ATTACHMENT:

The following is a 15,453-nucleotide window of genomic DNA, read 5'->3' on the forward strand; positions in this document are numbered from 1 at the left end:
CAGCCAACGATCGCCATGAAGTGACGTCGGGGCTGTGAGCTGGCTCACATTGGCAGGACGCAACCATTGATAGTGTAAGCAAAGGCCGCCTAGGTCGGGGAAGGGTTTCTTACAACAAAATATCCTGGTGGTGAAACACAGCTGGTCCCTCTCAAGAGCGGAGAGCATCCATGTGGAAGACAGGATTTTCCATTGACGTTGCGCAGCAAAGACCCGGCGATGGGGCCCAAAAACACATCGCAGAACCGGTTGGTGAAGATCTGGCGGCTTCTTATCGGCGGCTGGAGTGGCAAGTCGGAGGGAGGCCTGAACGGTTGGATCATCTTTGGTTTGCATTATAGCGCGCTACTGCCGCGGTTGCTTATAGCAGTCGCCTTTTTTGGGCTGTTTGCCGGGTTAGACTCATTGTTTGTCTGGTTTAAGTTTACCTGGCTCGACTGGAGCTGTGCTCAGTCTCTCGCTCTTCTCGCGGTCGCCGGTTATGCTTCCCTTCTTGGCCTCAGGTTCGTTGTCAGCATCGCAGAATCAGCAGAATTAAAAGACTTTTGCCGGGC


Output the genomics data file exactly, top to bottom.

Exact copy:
The following is a 15,453-nucleotide window of genomic DNA, read 5'->3' on the forward strand; positions in this document are numbered from 1 at the left end:
CAGCCAACGATCGCCATGAAGTGACGTCGGGGCTGTGAGCTGGCTCACATTGGCAGGACGCAACCATTGATAGTGTAAGCAAAGGCCGCCTAGGTCGGGGAAGGGTTTCTTACAACAAAATATCCTGGTGGTGAAACACAGCTGGTCCCTCTCAAGAGCGGAGAGCATCCATGTGGAAGACAGGATTTTCCATTGACGTTGCGCAGCAAAGACCCGGCGATGGGGCCCAAAAACACATCGCAGAACCGGTTGGTGAAGATCTGGCGGCTTCTTATCGGCGGCTGGAGTGGCAAGTCGGAGGGAGGCCTGAACGGTTGGATCATCTTTGGTTTGCATTATAGCGCGCTACTGCCGCGGTTGCTTATAGCAGTCGCCTTTTTTGGGCTGTTTGCCGGGTTAGACTCATTGTTTGTCTGGTTTAAGTTTACCTGGCTCGACTGGAGCTGTGCTCAGTCTCTCGCTCTTCTCGCGGTCGCCGGTTATGCTTCCCTTCTTGGCCTCAGGTTCGTTGTCAGCATCGCAGAATCAGCAGAATTAAAAGACTTTTGCCGGGC